This fiscal picture is cause for concern. When the economy is operating at or near its potential, as it is now, policymakers should generally aim to keep the debt from growing faster than the economy or possibly to reduce it gradually. Stabilizing the debt would require holding deficits to no more than about 3 percent of GDP. Deficits that lead to a perpetually rising debt-to-GDP ratio are ultimately unsustainable. Deficits may be problematic well before that, however, because they reduce national saving (total saving by households, businesses, and governments) and domestic investment, depressing future national income. The amount of the reduction in investment depends on the extent of any resulting increases in private saving (stemming from higher incomes or interest rates) and net inflows of foreign capital. CBO finds that increases in private saving only partly make up for the decline in national saving due to the budget deficits. Domestic investment does not fall by as much as national saving, due to inflows of investment funds from abroad, but most of the future income generated by these foreign capital inflows goes to foreign investors rather than to future U.S. national income.[2]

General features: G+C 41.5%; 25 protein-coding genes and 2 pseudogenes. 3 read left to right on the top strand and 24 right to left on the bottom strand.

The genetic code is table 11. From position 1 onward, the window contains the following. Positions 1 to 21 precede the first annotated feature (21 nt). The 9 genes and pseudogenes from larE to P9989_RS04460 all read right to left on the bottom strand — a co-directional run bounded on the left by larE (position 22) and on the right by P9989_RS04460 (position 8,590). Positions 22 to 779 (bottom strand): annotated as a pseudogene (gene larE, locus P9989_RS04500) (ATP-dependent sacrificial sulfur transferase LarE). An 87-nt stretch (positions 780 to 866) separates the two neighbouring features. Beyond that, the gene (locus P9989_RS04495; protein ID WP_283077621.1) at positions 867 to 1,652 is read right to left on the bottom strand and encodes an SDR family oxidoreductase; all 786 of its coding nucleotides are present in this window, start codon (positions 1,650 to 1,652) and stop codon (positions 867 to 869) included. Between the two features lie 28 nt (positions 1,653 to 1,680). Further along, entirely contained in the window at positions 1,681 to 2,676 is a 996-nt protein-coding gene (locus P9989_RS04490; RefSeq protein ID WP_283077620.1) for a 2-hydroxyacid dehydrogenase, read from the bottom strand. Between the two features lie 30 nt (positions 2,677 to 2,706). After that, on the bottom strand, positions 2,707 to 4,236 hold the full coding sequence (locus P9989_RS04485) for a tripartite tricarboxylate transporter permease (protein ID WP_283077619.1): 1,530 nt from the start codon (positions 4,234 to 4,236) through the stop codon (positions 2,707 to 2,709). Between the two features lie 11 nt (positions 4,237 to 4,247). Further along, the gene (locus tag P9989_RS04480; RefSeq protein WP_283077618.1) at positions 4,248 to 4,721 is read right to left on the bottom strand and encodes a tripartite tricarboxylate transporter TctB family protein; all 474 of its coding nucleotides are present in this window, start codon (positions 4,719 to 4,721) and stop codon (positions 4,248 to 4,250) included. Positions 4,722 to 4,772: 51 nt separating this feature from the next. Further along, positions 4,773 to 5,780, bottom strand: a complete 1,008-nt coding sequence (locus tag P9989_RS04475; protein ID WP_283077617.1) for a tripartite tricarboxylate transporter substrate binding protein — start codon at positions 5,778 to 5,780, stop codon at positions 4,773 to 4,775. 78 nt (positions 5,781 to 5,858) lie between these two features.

Generally, the debt-to-GDP ratio should rise during periods of economic slack or major emergencies and then decline during good times. When the economy slows, federal tax revenues automatically decline or grow more slowly, and spending on unemployment insurance, the Supplemental Nutrition Assistance Program (SNAP, formerly food stamps), and other social programs automatically increases, keeping the downturn from becoming longer and deeper, but causing deficits to rise. When the economy recovers, revenues rise, and spending on transfer programs slows.